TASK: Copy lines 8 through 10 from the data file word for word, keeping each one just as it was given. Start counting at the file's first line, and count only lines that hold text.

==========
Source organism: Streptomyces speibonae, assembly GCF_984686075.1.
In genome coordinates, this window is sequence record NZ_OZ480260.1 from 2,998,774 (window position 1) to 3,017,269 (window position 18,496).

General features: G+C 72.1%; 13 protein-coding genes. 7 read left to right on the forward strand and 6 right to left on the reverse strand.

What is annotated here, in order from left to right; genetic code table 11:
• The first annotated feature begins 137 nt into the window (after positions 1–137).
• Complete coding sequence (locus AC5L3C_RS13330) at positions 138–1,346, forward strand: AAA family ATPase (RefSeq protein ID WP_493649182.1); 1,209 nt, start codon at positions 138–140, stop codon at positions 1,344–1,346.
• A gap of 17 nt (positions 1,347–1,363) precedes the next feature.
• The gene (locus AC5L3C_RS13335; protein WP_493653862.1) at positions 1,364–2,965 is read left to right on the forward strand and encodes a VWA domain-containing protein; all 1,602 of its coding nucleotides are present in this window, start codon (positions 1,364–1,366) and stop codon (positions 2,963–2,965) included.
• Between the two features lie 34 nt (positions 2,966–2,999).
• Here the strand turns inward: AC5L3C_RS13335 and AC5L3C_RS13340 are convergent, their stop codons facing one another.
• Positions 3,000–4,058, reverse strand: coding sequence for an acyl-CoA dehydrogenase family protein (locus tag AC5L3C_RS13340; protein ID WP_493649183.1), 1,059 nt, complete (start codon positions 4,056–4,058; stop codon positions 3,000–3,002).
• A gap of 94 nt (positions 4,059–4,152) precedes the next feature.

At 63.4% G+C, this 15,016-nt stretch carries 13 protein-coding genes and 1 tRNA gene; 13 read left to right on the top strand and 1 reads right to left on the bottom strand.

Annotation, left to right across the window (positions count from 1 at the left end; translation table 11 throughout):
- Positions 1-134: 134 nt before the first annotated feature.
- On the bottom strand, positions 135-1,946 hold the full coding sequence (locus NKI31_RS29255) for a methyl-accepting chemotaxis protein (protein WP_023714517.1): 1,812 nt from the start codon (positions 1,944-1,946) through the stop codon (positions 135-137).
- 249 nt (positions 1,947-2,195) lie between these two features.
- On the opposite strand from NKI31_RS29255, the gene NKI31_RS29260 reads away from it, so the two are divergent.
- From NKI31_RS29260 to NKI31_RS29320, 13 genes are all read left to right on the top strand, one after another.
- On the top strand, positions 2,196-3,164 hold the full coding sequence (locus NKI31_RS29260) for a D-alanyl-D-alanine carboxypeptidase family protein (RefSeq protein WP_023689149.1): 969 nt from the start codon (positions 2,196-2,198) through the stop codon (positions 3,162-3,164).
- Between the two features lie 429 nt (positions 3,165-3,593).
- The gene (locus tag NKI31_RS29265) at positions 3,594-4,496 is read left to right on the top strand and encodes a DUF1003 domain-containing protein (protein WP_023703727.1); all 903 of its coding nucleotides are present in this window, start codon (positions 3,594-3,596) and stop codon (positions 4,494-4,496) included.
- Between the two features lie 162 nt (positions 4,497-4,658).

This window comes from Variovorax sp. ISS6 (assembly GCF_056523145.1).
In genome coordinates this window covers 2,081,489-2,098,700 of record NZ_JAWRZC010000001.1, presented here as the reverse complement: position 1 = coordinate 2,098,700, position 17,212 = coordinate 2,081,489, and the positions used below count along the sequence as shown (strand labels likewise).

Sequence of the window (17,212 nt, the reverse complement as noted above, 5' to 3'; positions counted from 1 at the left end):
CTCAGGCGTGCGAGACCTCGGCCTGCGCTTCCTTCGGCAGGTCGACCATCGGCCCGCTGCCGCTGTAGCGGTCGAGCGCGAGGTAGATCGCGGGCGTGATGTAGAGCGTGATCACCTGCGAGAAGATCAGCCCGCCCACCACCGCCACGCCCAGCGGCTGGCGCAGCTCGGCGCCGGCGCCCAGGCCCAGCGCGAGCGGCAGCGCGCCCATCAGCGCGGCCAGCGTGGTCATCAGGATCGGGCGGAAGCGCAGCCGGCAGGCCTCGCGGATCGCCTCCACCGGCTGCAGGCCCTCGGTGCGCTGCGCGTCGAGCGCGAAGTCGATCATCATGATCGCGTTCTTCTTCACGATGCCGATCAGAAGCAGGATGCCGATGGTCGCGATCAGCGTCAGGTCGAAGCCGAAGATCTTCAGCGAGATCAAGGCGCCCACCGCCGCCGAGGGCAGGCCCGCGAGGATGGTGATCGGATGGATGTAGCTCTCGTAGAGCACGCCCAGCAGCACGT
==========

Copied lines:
• The gene (locus AC5L3C_RS13335; protein WP_493653862.1) at positions 1,364–2,965 is read left to right on the forward strand and encodes a VWA domain-containing protein; all 1,602 of its coding nucleotides are present in this window, start codon (positions 1,364–1,366) and stop codon (positions 2,963–2,965) included.
• Between the two features lie 34 nt (positions 2,966–2,999).
• Here the strand turns inward: AC5L3C_RS13335 and AC5L3C_RS13340 are convergent, their stop codons facing one another.